The % solid or the % void (the two measures are perfectly correlated) is an important measure of a slatted floor's features. A floor such as woven wire has a low % solid area and a high % void area. A flooring such as 6-in-wide concrete slats has a high % solid area or a low % void area. Example floors are given in Figure 15-7.
Younger pigs require a warmer and cleaner floor than do older pigs. This is because younger pigs have a less-developed immune system and a warmer temperature requirement (i.e., a higher lower critical temperature). Thus, younger pigs are more susceptible to disease microorganisms and are more easily chilled.
The trade-off in slatted flooring is between foot support and lameness on the one hand and warmth and cleanliness on the other (see Figure 15-8). The younger the pigs, the greater the need to separate the pigs from their feces and urine for health reasons. A floor with a low % solid area will clean better than a floor with a high % solid area. Larger pigs also have larger feet and they can push the fecal material through the flooring more efficiently than can younger pigs.
Older pigs require greater support for their feet and legs. They will have problems with lameness if their feet are not well supported. The best support is provided by flooring that has a large solid area. Concrete slats have the greatest solid % and woven wire has the least solid area of the common floor types (see Table 15-6).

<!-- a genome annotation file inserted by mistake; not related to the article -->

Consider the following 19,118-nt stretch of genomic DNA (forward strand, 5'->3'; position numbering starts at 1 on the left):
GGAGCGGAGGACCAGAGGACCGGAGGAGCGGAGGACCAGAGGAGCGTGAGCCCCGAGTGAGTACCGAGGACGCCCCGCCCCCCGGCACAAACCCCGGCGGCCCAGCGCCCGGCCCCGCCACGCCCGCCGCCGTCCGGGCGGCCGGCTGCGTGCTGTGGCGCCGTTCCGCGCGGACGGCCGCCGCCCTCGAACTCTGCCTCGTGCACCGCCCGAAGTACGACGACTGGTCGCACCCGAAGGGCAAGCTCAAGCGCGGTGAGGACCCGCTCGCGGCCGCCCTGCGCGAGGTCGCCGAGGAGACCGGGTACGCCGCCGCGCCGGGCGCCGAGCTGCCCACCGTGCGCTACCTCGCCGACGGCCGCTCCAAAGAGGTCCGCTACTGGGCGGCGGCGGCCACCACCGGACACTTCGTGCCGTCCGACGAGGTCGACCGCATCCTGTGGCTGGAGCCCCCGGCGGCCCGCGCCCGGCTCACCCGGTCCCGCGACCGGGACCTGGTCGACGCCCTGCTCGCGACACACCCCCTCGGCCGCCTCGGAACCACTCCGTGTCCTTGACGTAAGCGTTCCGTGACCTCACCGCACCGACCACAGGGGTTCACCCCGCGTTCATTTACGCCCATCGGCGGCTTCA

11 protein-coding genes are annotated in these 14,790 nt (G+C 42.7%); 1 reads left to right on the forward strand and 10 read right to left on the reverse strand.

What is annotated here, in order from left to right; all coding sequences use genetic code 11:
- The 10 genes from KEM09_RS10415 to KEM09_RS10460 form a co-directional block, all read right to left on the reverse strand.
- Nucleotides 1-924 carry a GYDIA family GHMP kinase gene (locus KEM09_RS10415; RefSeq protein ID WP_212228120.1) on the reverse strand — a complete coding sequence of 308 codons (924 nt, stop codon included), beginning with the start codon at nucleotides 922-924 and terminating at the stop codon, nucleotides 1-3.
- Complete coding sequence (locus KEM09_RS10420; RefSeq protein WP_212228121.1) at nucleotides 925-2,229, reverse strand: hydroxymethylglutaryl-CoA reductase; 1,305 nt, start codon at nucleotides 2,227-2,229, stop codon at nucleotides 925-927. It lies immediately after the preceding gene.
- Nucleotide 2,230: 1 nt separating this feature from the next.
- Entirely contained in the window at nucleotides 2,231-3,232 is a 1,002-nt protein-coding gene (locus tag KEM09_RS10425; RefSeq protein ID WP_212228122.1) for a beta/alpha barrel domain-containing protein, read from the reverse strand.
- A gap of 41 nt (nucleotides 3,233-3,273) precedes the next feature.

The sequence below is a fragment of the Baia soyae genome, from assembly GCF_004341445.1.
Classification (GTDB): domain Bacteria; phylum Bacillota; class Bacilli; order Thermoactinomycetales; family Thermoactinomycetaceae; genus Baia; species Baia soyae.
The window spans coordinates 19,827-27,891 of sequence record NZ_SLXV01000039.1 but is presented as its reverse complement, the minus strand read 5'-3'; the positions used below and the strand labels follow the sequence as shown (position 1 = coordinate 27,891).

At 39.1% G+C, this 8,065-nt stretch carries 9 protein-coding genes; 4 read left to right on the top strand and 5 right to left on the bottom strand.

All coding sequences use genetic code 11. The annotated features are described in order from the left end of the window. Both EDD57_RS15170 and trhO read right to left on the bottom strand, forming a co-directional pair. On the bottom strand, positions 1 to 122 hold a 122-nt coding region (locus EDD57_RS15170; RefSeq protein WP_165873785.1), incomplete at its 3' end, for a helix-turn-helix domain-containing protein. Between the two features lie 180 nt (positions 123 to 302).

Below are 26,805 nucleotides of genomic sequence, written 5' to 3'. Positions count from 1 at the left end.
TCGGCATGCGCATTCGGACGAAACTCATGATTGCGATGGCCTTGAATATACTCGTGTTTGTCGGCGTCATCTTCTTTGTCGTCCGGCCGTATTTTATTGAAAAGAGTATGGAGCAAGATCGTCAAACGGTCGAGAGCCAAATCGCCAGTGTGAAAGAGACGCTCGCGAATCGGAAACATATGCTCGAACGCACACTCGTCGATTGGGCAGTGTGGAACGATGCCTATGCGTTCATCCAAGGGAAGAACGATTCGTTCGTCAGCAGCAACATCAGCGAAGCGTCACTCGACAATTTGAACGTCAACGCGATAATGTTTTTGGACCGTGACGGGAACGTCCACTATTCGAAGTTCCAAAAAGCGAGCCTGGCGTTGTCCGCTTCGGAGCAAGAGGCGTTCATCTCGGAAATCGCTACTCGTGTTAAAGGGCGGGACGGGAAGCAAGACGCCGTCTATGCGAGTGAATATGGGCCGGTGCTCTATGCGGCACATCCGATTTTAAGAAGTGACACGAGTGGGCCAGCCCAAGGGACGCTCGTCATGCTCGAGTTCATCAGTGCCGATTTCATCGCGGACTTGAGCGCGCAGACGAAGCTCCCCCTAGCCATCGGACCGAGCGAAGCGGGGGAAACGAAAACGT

The most common flooring material in U.S. commercial nurseries is woven wire that covers either the total floor surface or two-thirds of the floor surface. Newer nursery floors use plastic slatted material. Some of the plastic flooring contains a bactericide that retards bacterial growth. Concrete slats or partial concrete slat floors are the most common flooring for growing-finishing pigs in newer U.S. buildings.
In partially slatted buildings, the fencing near the solid flooring is often solid to create a warm, dry area. The fencing over the partial slats is often open materials to allow drafts and wind currents that keep the area cool and encourage elimination.
Fencing materials are chosen for their thermal properties, their ability to be sanitized, pen ventilation requirements, and durability. The choice of open or solid fencing is dependent upon the needs for ventilation and the thermal needs of the pigs in the building.
Common fencing materials include solid concrete, poured concrete with open wall slots, painted metal, wood, or plastic. The less porous the fencing and flooring material is, the better it can be sanitized.
What Is the Best Fence Height?
When choosing the height of fencing material, producers must take into account the ability of pigs to climb or jump over fencing, the cost of the fencing, and the ability of workers to climb over the fencing material as they care for the pigs. Clearly, if the fence height is lower, workers can more easily move from pen to pen. Lower fences generally cost less than taller fences. Pigs are curious animals and they will investigate the fence and may climb or jump from their home pen to the neighbors' pen. When a socially strange pig arrives in a new pen with an established social order, the residents will be aggressive toward the newcomer--they may even kill the "intruder." For this reason, the fence height should prevent pen-to-pen jumping.
[FIGURE 15-7 OMITTED]
[FIGURE 15-8 OMITTED]